My first published paper, on the crystal structure of the mineral apatite and its relation to that of tooth and bone material, was written jointly with the distinguished crystallographer Dr Arnold Beevers and read to the Mineralogical Society, London, June 7, 1945. The work was done while I was an undergraduate and Dr Beevers was an internationally known crystallographer. Most of our instruments (including computers and X-ray cameras) were made by Dr Beevers' own hands.
Our work resulted from Professor Victor M. Goldschmidt's suggestion that Dr Beevers should refine the structure of apatite. The mineral is widely disseminated as a minor constituent of granitic and other common rocks, and apatite is the major crustal source of phosphorous. While visiting Edinburgh, Goldschmidt gave memorable lectures on how trace elements are selectively captured during the growth of crystals acting as three-dimensional fishing nets of exactly the right size. Goldschmidt – recognised today as "Father of Modern Geochemistry" – was then in Aberdeen at the Macaulay Institute for Soil Research.
Victor Goldschmidt was born in Zurich in 1888. The family moved to Oslo in 1901 – when his father was appointed Professor of Chemistry – and in 1911 he received his PhD for his study of Contact Metamorphism, and three years later he became director of the Mineralogical Institute of the University of Oslo. When the Norwegian Government set up a Commission and Laboratory for the study of raw materials, Goldschmidt was appointed Director. The extraction of apatite to be used as a fertilizer was one of his successful projects.
In 1929 Goldschmidt accepted the chair in mineralogy and petrology at the University of Göttingen. But his outstandingly successful research was abruptly terminated in 1935 when he realised his imminent danger from the Nazi's persecution of the Jews, and he immediately returned to Oslo.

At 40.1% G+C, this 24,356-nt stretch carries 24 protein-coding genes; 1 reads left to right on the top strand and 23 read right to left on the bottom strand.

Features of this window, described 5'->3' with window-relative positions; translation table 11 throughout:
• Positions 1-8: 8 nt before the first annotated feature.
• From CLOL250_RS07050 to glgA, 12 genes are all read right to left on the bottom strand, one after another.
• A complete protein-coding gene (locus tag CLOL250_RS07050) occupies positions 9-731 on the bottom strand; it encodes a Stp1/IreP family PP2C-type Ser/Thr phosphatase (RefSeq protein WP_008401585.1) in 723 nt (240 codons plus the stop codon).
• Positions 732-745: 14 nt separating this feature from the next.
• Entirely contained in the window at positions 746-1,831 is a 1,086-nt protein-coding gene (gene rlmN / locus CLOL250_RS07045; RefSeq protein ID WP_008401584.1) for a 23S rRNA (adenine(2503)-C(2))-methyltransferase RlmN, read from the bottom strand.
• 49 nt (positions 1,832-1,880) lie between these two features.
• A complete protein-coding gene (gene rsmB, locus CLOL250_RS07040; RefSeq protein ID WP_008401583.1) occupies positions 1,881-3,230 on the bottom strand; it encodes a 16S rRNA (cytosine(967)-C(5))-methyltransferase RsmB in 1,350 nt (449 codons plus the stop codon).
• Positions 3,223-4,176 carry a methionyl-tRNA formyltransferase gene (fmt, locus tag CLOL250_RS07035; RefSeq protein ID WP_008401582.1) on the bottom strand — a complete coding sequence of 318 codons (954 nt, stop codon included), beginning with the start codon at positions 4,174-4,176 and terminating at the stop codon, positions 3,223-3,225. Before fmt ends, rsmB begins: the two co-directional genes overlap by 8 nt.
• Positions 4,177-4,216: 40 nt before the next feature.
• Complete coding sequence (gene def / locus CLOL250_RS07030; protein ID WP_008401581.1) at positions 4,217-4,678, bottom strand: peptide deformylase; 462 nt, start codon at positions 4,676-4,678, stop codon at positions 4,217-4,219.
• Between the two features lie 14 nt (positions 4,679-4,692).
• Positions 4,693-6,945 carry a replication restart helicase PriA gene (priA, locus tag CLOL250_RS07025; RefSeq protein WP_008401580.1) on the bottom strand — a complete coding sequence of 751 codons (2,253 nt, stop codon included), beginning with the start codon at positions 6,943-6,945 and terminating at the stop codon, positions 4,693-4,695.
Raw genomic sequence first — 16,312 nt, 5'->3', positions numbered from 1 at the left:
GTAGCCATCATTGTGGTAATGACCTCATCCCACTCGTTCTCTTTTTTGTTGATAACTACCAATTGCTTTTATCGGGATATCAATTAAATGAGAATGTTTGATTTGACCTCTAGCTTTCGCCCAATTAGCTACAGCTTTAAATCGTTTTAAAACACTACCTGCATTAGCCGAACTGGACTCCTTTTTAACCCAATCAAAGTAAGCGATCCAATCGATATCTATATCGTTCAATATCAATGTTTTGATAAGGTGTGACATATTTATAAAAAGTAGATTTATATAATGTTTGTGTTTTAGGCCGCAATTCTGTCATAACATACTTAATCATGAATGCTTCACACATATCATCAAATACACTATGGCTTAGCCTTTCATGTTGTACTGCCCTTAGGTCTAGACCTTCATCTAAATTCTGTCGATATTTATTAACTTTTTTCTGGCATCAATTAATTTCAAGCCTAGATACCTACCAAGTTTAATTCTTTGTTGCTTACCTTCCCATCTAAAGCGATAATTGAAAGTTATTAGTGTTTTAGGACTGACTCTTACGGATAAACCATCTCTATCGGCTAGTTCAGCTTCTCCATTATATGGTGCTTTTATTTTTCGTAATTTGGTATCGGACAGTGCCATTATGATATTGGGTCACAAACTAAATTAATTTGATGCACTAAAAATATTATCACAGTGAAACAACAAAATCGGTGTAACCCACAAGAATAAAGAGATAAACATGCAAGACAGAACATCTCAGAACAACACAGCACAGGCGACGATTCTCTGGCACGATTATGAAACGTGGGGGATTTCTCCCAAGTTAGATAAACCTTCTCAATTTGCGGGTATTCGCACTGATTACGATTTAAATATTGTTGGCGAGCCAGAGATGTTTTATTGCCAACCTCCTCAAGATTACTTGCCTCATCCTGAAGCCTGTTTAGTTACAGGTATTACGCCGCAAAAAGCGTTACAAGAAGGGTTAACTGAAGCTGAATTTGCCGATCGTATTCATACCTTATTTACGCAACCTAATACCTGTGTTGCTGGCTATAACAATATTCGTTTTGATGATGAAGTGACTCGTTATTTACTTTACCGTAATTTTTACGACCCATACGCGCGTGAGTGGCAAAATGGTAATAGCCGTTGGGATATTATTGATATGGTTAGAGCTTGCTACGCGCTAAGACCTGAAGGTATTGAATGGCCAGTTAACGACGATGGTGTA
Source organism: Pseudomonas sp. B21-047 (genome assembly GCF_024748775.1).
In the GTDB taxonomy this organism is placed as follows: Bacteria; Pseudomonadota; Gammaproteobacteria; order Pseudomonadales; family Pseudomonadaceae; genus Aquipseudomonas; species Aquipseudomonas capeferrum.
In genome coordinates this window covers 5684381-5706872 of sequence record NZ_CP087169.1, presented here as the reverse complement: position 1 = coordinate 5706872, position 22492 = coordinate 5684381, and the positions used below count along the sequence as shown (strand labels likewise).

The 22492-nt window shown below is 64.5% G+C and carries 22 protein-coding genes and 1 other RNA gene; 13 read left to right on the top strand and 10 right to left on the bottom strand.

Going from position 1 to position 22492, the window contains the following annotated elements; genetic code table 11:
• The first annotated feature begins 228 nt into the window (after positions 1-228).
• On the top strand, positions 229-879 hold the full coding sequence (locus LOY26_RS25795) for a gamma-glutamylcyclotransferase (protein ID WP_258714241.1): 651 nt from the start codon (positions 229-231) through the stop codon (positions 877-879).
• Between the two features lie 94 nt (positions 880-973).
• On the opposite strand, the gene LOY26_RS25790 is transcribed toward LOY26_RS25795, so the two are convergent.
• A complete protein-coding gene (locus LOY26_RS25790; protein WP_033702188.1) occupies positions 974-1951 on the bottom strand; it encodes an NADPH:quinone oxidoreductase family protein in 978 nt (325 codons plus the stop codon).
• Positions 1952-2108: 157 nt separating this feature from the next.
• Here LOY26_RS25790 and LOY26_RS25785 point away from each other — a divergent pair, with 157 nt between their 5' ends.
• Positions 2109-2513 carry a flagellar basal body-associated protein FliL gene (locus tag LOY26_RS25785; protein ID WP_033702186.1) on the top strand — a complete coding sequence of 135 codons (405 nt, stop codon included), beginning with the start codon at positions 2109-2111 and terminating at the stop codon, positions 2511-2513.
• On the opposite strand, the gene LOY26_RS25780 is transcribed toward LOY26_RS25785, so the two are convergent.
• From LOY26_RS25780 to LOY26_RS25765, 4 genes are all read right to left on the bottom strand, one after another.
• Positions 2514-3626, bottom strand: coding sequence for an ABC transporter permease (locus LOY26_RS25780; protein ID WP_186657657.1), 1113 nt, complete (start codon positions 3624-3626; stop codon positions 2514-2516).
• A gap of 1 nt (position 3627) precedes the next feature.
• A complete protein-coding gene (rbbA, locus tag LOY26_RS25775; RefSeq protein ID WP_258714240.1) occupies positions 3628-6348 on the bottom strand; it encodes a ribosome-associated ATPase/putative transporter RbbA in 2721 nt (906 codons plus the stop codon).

When the Germans invaded Norway in 1940, Goldschmidt was in still greater danger. He was arrested and released, and in 1942 he was rescued from a ship destined to take Norwegian Jews to Poland. The Norwegian resistance arranged for him to be flown to Britain, where he was welcomed at the Macaulay Institute and Rothamsted. His health had been seriously undermined and he spent much of his time in hospitals and nursing homes. Dr Beevers took me to meet Goldschmidt when he was in a nursing home in East Castle Road, Edinburgh – the house had belonged to a cousin of my mother's. In June 1946 he returned to Norway. On 20 March 1947 Goldschmidt died at the age of 59. When I met him (probably in late 1945 or early 1946) he was in bed I thought he was in his high 80s
The highest honor in Geochemistry is The Victor Moritz Goldschmidt Medal
For further information see: K. Hans Wedepohl: The Importance of the Pioneering Work by V.M. Goldschmidt for Modern Geochemistry. ... and many other web sites
by C.A. Beevers, D.Sc, F.Inst.P., F.R.S.E. & D.B. McIntyre, B.Sc.
London, September 1946, vol.XXVII, No.194, pp.254-257, plates XVI-XVIII.
[Read June 7, 1945]
The Editor of the Mineralogical Magazine has kindly given permission to reproduce the 1946 paper here. To view click on fluor-apatite